Creating and Managing Passwords

Many people's e-mail and web accounts get hacked. You may have wondered how this is done.

  1. A password can be stolen via hacking (or legal access) to other services.
  2. Passwords can be engineered from available information and combinations can be tried endlessly.

One thing we can easily agree about is that improvement is possibly and even simple steps forward will make huge difference.

I like to explain a workable strategy to better secure access to your online services. But to do that I first tell you something about how passwords often fail to protect us.

First a note: This article is not about the passwords we use to encrypt documents. That is a whole different approach and analyses.

Stealing passwords

Many web sites are poorly protected. Sometimes we read in the news about big hacks where thousands or even millions of accounts are leaked, where people's passwords get compromised. The problem here is that most people use the same password(s) over and over again. Companies, and government agencies have access to many databases including passwords people use.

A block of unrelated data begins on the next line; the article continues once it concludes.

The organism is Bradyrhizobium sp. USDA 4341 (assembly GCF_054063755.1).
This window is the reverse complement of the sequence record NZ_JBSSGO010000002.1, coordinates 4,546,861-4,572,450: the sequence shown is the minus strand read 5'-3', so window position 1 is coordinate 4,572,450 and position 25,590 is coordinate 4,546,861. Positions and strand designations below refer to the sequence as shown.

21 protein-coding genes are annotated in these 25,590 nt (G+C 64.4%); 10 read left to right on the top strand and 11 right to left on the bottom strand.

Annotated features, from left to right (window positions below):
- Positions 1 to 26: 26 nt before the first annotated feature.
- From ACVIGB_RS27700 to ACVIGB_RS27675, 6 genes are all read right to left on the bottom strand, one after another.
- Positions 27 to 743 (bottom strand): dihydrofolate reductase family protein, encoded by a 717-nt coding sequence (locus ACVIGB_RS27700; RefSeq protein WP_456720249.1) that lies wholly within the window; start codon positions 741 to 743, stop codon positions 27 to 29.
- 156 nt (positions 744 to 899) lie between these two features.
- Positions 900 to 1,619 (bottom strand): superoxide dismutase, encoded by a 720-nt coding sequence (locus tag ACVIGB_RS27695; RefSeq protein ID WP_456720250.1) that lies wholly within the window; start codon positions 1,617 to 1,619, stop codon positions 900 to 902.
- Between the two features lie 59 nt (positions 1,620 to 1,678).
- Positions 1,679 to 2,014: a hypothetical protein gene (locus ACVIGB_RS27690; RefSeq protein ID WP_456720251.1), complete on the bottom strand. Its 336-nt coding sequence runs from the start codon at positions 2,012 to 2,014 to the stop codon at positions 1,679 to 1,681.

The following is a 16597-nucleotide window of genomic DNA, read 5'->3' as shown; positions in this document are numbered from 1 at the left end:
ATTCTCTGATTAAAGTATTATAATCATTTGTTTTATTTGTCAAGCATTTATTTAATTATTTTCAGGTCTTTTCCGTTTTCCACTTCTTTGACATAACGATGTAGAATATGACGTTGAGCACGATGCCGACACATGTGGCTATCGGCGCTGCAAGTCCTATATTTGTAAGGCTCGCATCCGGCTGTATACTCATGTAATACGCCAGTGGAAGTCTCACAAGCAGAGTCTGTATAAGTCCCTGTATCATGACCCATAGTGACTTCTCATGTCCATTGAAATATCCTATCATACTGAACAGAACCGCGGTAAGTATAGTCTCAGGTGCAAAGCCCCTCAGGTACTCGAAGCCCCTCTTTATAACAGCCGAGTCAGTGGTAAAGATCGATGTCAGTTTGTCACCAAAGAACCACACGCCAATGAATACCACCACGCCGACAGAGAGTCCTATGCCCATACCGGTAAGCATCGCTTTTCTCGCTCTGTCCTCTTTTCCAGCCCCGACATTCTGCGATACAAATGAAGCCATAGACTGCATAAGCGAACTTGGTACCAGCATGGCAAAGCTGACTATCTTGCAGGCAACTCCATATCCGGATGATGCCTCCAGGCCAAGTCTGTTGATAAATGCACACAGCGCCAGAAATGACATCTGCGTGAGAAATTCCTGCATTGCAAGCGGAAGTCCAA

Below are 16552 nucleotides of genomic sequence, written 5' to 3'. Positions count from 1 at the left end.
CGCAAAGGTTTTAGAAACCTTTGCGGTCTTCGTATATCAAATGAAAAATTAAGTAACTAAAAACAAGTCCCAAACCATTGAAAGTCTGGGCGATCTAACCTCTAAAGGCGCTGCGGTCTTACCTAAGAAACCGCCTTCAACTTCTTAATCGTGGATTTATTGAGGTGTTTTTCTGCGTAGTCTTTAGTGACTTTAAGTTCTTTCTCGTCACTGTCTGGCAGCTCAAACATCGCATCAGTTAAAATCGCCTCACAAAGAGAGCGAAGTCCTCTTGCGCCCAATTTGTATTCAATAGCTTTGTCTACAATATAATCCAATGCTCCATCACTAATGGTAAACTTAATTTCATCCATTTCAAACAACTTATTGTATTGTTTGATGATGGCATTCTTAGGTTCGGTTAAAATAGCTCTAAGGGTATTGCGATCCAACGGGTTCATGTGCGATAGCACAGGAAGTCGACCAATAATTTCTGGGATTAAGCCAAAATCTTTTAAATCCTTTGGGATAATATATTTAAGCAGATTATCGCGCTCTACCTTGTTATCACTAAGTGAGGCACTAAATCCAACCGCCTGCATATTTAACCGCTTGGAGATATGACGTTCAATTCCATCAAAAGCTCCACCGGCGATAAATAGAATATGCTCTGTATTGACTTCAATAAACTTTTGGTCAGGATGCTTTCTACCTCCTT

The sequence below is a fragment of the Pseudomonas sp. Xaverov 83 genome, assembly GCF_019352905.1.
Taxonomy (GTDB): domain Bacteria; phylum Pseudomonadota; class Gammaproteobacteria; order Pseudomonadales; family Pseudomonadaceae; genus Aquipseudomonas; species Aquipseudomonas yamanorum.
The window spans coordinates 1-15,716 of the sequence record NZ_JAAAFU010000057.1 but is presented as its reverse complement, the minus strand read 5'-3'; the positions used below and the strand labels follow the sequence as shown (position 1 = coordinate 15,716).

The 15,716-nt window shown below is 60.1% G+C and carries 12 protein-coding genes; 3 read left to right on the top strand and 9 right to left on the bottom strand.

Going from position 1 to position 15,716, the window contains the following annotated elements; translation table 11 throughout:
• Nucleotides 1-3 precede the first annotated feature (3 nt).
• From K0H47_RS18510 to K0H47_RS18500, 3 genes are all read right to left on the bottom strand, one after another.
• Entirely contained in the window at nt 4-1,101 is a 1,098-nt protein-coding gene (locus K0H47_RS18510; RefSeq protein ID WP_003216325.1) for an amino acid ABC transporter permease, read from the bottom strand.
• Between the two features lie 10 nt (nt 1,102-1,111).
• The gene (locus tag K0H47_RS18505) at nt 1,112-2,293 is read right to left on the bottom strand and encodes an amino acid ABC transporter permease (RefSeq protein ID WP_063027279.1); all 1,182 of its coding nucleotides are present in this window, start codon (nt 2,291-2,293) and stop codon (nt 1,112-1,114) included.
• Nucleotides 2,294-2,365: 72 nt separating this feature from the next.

We simply have to conclude that a password that you use in any internet service can and will be compromised. So you will have to use many different passwords. Which makes it much harder for you to remember them. The only workable solution I know for this is to use a password manager.

Password engineering

The process of breaking someones password is actually very simple. Many, if not most, people make up passwords as combinations of things they can easily remember. Using names of their children, parents, pets, addresses, birth-dates, or combinations of those. And most people believe nobody will think of the specific combination they had in mind. But they don't count in how easily a combination of harvesting such information via social media, hacked web sites, and what we call social engineering¹ leads to engineering a password. With some programming code (we call it a script)  many combinations can be tried very fast to break a password. No rocket science involved.